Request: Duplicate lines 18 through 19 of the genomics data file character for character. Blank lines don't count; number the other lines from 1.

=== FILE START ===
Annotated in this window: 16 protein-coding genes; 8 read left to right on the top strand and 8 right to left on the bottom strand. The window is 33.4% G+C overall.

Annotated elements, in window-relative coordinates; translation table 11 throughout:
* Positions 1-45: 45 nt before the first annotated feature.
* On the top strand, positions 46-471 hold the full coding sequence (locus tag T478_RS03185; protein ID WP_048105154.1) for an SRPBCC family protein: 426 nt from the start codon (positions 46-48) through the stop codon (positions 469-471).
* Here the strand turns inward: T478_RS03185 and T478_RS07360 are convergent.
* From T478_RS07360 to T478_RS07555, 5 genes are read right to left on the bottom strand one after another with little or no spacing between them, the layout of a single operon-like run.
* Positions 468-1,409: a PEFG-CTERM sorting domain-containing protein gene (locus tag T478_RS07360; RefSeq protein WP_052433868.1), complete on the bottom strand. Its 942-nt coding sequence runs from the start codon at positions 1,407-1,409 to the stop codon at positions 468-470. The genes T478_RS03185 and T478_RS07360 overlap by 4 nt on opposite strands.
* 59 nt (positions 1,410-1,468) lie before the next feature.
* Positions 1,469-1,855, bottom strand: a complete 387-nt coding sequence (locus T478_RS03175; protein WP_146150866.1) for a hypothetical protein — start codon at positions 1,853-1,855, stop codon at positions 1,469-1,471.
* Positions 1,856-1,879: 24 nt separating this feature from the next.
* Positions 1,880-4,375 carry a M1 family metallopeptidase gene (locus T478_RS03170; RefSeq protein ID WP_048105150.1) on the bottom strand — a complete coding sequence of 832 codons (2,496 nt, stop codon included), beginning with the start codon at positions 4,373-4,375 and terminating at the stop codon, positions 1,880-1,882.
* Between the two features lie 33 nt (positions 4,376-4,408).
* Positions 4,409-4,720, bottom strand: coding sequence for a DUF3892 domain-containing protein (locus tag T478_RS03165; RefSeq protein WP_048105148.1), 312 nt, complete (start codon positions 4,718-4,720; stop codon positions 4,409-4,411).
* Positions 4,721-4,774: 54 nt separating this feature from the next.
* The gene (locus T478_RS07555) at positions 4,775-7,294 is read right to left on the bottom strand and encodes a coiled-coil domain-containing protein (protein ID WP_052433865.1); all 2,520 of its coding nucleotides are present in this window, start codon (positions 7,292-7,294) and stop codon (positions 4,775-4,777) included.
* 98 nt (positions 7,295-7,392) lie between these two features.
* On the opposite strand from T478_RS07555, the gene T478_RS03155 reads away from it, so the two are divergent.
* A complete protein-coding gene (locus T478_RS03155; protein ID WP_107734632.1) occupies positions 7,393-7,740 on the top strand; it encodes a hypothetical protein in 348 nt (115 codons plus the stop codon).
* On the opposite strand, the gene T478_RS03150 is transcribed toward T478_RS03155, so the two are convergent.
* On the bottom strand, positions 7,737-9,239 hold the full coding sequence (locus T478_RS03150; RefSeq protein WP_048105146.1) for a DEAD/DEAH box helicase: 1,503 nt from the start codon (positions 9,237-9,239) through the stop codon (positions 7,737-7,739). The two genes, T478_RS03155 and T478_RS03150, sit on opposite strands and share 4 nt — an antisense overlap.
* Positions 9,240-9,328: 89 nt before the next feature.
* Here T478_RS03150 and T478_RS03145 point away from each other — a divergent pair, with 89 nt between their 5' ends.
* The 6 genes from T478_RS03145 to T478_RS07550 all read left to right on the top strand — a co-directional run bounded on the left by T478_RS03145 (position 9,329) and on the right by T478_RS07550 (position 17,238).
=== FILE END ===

* A complete protein-coding gene (locus T478_RS03155; protein ID WP_107734632.1) occupies positions 7,393-7,740 on the top strand; it encodes a hypothetical protein in 348 nt (115 codons plus the stop codon).
* On the opposite strand, the gene T478_RS03150 is transcribed toward T478_RS03155, so the two are convergent.